Liz
Oct 07, 2016 Liz rated it did not like it  ·  review of another edition
I couldn't get through the Second chapter. The writer's very passive stance on everything makes it very boring to read. He also completely ignored the use of quotation marks which makes following the story very difficult.
The worst part though is the subtle undertones of racism. I just couldn't carry on without getting angry.
Marieke
I liked the first part best, the part when the narrator is a child. But as the story progressed I felt less engaged. I'm not quite sure what didn't work for me, though. If I figure it out, I'll come back.

Angel Serrano
La historia de Kenya, su independencia, la dictadura, la transición, sus luchas tribales y la corrupción se nos muestran a través de un keniata de origen hindú que pertenece a la tercera generación de compatriotas, entre los blancos y los negros.
Linda Lpp
Dec 06, 2016 Linda Lpp rated it really liked it
"The In-Between World of Vikram Lall" was an engrossing read. Despite being written > 10 years ago so many of the issues discussed beginning in the 1950's , the world still faces today (unfortunately in many cases). The book revolved around experiences in Kenya but from there we read about conditions driving people/families to relocate to other countries and continents, families torn apart, tension between races, religions, traditions, freedom fighters, government, corruption, greed, guilt, t ...more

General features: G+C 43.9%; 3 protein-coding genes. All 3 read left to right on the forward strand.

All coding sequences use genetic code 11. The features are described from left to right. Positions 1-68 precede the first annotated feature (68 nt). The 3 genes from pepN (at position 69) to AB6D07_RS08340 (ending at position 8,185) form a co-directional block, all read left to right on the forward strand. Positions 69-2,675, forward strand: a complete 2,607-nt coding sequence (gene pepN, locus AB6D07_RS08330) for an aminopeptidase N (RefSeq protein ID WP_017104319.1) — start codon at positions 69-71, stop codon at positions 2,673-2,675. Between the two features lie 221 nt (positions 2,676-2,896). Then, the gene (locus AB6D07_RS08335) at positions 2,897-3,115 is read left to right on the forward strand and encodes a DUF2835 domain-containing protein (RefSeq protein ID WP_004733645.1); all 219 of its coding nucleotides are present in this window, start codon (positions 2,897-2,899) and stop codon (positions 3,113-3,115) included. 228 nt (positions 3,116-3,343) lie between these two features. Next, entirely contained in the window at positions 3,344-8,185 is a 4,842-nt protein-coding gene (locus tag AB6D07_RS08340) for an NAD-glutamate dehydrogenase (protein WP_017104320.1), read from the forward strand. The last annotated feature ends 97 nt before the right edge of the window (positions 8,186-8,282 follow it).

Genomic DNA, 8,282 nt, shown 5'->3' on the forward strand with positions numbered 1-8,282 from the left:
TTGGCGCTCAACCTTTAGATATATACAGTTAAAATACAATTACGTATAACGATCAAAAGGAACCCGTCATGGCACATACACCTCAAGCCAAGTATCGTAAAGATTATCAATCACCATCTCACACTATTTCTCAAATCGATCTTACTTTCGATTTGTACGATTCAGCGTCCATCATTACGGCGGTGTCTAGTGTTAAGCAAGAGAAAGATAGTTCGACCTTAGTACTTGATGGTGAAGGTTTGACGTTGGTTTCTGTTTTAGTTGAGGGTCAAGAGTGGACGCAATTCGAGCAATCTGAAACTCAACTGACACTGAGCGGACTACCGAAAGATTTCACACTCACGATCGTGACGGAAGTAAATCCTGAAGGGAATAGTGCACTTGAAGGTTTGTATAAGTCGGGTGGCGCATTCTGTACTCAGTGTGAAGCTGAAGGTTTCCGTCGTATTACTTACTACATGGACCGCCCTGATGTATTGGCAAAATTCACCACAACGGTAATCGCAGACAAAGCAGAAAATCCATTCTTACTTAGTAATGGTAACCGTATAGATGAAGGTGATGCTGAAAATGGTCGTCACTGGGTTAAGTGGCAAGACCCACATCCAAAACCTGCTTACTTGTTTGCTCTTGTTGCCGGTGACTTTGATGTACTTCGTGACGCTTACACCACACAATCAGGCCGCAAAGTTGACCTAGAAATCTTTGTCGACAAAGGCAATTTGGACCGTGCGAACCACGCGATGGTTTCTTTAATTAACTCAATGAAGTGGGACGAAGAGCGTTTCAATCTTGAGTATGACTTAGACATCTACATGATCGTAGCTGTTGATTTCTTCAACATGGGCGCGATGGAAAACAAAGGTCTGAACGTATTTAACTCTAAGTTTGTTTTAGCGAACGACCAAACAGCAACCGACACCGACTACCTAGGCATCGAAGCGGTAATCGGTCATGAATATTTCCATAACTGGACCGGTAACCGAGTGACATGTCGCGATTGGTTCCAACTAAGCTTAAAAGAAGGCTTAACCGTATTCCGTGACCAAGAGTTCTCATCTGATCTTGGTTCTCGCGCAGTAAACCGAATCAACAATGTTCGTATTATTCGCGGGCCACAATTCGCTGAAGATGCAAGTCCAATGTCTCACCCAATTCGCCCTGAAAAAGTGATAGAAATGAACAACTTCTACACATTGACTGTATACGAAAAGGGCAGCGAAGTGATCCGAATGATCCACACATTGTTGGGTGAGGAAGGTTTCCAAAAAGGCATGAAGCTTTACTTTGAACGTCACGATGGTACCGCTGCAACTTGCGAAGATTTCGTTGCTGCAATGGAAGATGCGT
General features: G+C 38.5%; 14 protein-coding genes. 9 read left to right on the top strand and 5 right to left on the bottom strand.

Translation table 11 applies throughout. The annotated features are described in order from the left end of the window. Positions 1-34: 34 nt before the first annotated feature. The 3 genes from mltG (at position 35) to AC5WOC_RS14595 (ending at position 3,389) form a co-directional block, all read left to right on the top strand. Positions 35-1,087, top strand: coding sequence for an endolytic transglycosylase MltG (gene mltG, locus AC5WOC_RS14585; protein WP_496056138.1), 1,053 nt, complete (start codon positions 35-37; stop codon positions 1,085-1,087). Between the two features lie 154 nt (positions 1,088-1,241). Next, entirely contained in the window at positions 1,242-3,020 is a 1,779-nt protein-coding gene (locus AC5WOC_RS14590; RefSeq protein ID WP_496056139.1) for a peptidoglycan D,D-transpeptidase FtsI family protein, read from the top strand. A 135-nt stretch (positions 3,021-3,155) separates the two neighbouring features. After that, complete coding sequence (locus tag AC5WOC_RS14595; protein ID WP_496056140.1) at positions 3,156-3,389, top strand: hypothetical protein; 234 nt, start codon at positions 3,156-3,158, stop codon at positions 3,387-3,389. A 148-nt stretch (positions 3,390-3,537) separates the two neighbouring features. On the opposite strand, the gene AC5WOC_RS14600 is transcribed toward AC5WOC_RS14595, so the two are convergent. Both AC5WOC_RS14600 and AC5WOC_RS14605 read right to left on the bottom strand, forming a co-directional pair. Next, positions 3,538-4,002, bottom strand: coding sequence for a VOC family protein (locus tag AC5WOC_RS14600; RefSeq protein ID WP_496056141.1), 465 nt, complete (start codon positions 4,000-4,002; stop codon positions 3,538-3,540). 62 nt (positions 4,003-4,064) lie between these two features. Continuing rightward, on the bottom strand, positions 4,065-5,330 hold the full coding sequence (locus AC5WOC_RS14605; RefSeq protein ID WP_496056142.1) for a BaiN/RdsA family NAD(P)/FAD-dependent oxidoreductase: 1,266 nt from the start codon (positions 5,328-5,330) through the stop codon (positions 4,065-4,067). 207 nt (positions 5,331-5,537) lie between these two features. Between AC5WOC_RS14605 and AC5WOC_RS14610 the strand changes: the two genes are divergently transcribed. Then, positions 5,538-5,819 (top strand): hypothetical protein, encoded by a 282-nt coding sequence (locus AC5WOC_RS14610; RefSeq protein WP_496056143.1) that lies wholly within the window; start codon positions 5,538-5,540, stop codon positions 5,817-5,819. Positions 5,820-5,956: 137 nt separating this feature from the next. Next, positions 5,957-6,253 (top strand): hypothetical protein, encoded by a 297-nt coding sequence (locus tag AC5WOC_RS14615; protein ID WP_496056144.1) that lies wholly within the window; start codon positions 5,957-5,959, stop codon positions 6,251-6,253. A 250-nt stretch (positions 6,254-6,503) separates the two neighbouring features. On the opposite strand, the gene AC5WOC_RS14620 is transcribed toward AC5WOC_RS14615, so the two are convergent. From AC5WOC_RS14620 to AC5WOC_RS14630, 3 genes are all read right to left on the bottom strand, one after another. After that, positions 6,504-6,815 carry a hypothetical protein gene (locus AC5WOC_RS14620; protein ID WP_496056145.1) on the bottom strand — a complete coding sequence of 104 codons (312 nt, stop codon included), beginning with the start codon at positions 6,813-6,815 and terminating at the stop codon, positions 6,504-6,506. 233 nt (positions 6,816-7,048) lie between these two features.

L F
Jan 03, 2017 L F rated it really liked it  ·  review of another edition
From the British Eastern Protectorate to Independent Kenya.

This story is from a quite different viewpoint than most stories about the journey of Kenya. The main protagonist is a Indian immigrant that were brought over as workers to the lay the rails of the infamous train that came up from Mombasa through the plains of Nairobi.
It is a moralistic tale of the extent of corruption that existed in the country even after Independence. The slippery slope that had to be climbed to even exist in this c
...more
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Moyez G. Vassanji was born in Kenya and raised in Tanzania. Before coming to Canada in 1978, he attended MIT and the University of Pennsylvania, where he specialized in theoretical nuclear physics. From 1978-1980 he was a postdoctoral fellow at the Atomic Energy of Canada, and from 1980 to 1989 he was a research associate at the University of Toronto. During this period he developed a keen interes ...more